Celiacs disease is an autoimmune disorder that effects the small intestines. This disorder occurs when when people eat gluten. Gluten is a protein found in breads, and other commercial food fillers. When the body recognizes this protein it sets of an immune response that attacks the small intestines. This immune response attacks the small villi that live on the small intestines and assist with absorption. As these villi become damaged, they are no longer able to absorb nutrients properly into the body.
Celiac is a hereditary disease.
Symptoms of celiacs disease include, but are not limited to general symptoms like anemia and fatigue, behavior and nervous central system issues, gastrointestinal problems, muscular skeletal problems, reproductive issues skin and dental issues, and other autoimmune disorders.
- Digestive problems (abdominal bloating, pain, gas, diarrhea, pale stools, and weight loss)
- A severe skin rash called dermatitis herpetiformis.
- Iron deficiency anemia (low blood count)
- Musculoskeletal problems (muscle cramps, joint and bone pain)
Celiacs can develop at any time during ones life span and if left untreated, studies show will lead to acquiring other autoimmune disorders like Type I diabetes and multiple sclerosis (MS), dermatitis herpetiformis (an itchy skin rash), anemia, osteoporosis, infertility and miscarriage, neurological conditions like epilepsy and migraines, short stature, and intestinal cancers. The only treatment at this time is a gluten-free diet. This means people with Celiacs cannot ingest any food with gluten in it. There are diets such as the gluten-free diet, more foods and restaurants are also now coming up with gluten free meals.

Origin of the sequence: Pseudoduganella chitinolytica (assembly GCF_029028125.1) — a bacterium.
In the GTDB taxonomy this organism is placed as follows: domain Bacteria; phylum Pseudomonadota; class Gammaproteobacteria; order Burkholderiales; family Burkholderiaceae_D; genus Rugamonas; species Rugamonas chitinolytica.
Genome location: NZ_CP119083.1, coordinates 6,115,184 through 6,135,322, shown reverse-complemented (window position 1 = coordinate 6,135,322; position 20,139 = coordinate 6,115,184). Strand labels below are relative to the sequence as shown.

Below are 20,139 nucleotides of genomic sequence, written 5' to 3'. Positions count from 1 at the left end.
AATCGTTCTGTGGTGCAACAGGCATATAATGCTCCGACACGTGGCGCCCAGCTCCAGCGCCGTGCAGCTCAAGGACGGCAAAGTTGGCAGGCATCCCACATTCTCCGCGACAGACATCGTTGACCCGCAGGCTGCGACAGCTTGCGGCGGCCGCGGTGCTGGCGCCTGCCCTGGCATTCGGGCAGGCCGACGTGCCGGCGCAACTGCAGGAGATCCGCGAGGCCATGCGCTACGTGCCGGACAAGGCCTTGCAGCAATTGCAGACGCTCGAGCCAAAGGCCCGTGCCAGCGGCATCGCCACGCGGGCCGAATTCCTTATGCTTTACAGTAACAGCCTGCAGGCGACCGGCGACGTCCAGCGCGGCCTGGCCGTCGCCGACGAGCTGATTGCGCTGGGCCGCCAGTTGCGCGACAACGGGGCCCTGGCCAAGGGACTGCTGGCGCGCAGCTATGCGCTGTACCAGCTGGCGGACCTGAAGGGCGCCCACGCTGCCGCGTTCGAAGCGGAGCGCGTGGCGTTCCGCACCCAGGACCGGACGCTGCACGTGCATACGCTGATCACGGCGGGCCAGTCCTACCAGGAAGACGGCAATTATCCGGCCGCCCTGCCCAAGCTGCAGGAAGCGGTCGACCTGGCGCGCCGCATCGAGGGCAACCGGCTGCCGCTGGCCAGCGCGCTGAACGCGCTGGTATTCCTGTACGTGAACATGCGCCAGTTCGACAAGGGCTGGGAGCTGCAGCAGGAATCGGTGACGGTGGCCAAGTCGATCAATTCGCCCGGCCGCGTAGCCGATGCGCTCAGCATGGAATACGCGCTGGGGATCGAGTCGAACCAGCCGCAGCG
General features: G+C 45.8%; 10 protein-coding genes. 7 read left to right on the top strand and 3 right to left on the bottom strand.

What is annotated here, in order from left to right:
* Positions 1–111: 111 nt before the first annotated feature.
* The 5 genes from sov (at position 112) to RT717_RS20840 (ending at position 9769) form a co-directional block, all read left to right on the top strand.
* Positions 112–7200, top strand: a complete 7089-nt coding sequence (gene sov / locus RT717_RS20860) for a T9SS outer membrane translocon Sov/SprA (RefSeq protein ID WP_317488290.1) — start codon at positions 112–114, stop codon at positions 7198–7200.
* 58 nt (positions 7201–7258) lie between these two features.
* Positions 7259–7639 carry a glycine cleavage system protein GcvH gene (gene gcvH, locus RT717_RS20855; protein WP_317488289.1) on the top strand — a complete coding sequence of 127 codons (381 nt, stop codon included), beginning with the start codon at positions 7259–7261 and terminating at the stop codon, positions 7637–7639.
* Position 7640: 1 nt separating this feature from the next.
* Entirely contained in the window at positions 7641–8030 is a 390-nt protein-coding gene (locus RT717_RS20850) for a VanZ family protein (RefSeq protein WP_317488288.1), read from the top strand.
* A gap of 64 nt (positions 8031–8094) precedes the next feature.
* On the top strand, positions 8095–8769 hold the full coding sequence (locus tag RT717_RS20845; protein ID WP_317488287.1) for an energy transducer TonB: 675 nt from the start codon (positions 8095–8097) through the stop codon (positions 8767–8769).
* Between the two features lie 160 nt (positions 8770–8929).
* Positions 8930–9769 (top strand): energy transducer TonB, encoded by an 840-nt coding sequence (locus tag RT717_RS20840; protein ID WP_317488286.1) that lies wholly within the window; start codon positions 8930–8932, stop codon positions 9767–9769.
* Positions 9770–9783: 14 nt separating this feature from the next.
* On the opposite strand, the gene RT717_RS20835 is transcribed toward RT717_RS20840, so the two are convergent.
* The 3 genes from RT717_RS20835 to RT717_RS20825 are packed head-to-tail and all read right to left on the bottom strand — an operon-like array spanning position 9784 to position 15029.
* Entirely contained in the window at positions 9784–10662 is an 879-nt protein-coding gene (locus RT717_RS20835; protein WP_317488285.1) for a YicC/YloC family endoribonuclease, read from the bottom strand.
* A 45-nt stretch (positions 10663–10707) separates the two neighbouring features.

Here’s a list posted by celiac.org showing other autoimmune diseases that are associated with Celiac
|Autoimmune Condition||Prevalence in CD Population|
|Autoimmune Thyroid Disease (Graves/Hashimoto’s)||2-7%|
|Idiopathic Dilated Cardiomyopathy||5.7%|
|Juvenile Idiopathic Arthritis||2.5-7%|
|Primary Bilary Cirrhosis||3-7%|
|Primary Sclerosing Cholangitis||3%|
|Type 1 Diabetes Mellitus||4%|